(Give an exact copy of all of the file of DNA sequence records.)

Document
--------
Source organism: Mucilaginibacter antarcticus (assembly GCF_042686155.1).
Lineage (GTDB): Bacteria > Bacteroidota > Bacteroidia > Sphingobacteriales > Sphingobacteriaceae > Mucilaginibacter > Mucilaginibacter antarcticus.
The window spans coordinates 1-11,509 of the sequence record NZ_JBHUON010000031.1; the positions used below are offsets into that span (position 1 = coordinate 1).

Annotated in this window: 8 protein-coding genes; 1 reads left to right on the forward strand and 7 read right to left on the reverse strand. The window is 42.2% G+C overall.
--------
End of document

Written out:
Source organism: Mucilaginibacter antarcticus (assembly GCF_042686155.1).
Lineage (GTDB): Bacteria > Bacteroidota > Bacteroidia > Sphingobacteriales > Sphingobacteriaceae > Mucilaginibacter > Mucilaginibacter antarcticus.
The window spans coordinates 1-11,509 of the sequence record NZ_JBHUON010000031.1; the positions used below are offsets into that span (position 1 = coordinate 1).

Annotated in this window: 8 protein-coding genes; 1 reads left to right on the forward strand and 7 read right to left on the reverse strand. The window is 42.2% G+C overall.